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Roedy Green 02-03-2013 02:30 PM

refactoring problem
 
Consider the following refactoring problem.

There is a hunk of almost identical code that appears multiple times.
It sets up 6 local variables.

I would like to encapsulate it.

The obvious way to handle it is to make all the variables instance.
But they are ARE local. (I might be using threads)
Further their declarations would be scattered to the winds.

I could create a separate class just to hold the values. This is
tedious, but it may be the only way.

I think, why can methods have multiple inputs, but only one output? I
have been thinking that for about 50 years, and it ,seems unlikely to
change soon.

Any other thoughts on the problem? Is this new lambda feature of any
relevance?
--
Roedy Green Canadian Mind Products http://mindprod.com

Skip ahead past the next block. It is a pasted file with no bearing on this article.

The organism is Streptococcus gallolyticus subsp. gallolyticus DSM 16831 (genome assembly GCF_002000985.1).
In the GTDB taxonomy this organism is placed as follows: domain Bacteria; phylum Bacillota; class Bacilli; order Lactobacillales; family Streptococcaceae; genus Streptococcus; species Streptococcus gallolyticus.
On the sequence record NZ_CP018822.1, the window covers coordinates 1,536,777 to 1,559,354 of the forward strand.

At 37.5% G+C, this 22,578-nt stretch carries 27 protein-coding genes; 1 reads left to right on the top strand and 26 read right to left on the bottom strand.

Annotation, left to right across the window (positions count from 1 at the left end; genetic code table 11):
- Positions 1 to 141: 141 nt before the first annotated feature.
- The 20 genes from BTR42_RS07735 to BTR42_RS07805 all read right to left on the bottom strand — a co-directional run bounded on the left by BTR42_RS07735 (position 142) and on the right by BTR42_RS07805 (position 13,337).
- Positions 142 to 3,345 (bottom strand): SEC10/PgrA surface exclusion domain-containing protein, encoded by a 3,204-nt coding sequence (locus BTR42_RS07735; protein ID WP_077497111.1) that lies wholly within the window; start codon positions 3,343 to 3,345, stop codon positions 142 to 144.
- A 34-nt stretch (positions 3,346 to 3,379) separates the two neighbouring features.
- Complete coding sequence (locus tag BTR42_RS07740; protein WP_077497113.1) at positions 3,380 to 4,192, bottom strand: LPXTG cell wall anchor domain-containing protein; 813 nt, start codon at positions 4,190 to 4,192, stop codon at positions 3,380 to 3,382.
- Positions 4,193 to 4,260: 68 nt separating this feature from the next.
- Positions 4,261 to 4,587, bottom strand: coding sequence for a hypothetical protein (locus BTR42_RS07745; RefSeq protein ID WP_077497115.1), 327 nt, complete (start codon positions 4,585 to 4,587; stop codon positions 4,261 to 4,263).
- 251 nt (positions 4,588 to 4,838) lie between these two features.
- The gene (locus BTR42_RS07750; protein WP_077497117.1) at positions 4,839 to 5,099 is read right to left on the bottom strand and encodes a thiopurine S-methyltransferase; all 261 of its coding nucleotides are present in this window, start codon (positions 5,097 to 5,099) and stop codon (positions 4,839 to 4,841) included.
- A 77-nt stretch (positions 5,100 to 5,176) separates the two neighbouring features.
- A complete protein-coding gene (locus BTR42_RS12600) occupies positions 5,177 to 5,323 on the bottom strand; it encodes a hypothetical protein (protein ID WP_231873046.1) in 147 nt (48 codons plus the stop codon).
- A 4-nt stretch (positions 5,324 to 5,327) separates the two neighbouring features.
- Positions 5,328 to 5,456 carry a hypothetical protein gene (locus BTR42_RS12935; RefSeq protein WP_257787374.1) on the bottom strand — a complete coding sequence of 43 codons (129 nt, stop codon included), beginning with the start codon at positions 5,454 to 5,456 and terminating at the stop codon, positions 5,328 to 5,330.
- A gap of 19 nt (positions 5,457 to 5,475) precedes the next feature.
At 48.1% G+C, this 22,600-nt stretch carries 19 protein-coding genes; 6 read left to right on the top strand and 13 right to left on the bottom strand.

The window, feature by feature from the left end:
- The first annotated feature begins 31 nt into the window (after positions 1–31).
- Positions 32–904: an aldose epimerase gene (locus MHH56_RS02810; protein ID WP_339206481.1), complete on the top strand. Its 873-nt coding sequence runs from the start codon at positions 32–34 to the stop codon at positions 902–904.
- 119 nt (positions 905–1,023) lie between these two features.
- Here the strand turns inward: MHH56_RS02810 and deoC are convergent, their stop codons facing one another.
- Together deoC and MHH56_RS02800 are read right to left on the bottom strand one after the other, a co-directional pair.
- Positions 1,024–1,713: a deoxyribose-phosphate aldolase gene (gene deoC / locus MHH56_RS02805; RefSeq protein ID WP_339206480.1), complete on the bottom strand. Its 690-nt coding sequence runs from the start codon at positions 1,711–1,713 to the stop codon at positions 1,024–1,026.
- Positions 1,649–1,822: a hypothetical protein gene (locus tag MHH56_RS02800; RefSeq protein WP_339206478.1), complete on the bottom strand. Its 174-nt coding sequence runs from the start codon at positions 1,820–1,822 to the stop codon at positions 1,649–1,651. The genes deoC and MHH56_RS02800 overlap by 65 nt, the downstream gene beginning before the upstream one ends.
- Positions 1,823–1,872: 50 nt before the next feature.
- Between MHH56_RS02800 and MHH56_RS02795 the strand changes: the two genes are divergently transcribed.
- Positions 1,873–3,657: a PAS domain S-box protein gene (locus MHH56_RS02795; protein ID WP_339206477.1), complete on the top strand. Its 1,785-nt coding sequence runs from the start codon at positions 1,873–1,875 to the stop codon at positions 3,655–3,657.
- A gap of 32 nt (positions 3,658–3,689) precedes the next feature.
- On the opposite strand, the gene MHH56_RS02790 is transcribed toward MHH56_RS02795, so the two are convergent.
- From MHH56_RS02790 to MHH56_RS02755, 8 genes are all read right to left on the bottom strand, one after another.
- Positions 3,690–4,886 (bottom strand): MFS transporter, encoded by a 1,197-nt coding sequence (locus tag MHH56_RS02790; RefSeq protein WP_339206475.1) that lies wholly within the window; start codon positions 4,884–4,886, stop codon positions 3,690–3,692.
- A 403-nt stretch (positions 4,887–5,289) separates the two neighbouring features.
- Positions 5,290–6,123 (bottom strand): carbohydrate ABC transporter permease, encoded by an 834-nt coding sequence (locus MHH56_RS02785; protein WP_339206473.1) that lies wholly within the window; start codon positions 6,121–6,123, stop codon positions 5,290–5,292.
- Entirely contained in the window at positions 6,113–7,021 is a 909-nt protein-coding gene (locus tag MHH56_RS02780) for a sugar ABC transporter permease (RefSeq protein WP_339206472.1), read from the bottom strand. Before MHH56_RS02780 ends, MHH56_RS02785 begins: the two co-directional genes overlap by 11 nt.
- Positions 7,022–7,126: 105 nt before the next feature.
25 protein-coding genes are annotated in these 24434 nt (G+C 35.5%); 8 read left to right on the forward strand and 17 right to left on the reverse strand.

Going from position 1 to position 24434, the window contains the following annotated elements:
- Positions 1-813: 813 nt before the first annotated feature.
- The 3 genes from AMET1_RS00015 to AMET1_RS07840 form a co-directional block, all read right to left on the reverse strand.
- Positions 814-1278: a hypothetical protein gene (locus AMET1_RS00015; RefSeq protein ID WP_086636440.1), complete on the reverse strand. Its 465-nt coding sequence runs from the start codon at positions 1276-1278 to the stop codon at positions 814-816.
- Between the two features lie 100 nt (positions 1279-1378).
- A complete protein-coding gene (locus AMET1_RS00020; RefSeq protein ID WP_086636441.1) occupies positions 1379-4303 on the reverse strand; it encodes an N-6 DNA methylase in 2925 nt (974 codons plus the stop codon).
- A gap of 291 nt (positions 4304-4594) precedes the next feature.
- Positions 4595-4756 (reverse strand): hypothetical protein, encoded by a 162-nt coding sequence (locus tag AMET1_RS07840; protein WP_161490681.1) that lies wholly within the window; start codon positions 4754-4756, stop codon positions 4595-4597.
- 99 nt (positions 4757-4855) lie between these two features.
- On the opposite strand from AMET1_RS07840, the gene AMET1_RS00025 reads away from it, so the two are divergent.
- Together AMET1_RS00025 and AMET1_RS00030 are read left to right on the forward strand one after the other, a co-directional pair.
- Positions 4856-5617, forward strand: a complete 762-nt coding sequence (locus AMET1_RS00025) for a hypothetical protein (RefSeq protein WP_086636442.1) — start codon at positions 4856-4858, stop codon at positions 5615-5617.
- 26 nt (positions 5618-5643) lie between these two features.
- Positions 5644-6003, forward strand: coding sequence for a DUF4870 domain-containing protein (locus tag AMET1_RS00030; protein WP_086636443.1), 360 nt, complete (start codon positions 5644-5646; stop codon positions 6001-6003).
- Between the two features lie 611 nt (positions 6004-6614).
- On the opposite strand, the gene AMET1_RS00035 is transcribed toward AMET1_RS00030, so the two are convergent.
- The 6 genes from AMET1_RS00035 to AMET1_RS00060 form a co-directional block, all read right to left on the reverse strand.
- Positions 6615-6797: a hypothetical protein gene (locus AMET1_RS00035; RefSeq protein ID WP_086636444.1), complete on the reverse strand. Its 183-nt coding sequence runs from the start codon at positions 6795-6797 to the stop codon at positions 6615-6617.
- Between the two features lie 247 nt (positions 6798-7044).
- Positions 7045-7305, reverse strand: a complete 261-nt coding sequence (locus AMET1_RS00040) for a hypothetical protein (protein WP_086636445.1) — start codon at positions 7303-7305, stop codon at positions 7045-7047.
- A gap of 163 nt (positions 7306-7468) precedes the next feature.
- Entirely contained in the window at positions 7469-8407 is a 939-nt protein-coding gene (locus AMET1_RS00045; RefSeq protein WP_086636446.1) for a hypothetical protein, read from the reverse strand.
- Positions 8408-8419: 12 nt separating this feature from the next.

The first 90% of the code accounts for the first 90% of the development time.
The remaining 10% of the code accounts for the other 90% of the development
time.
~ Tom Cargill Ninety-ninety Law

Arved Sandstrom 02-03-2013 04:27 PM

Re: refactoring problem
 
On 02/03/2013 10:30 AM, Roedy Green wrote:
> Consider the following refactoring problem.
>
> There is a hunk of almost identical code that appears multiple times.
> It sets up 6 local variables.
>
> I would like to encapsulate it.
>
> The obvious way to handle it is to make all the variables instance.
> But they are ARE local. (I might be using threads)
> Further their declarations would be scattered to the winds.
>
> I could create a separate class just to hold the values. This is
> tedious, but it may be the only way.


I think that's a decent way of handling this problem in Java.

> I think, why can methods have multiple inputs, but only one output? I
> have been thinking that for about 50 years, and it ,seems unlikely to
> change soon.


How exactly would you expect multiple outputs to work? If you've been
thinking about this for about 50 years, then we're talking pretty much
any programming language out there. Apart from the technique of defining
a single object or struct to hold multiple return values, you have other
languages that support returning lists or tuples. You do have languages
(Scheme, for example) that return "true" multiple values from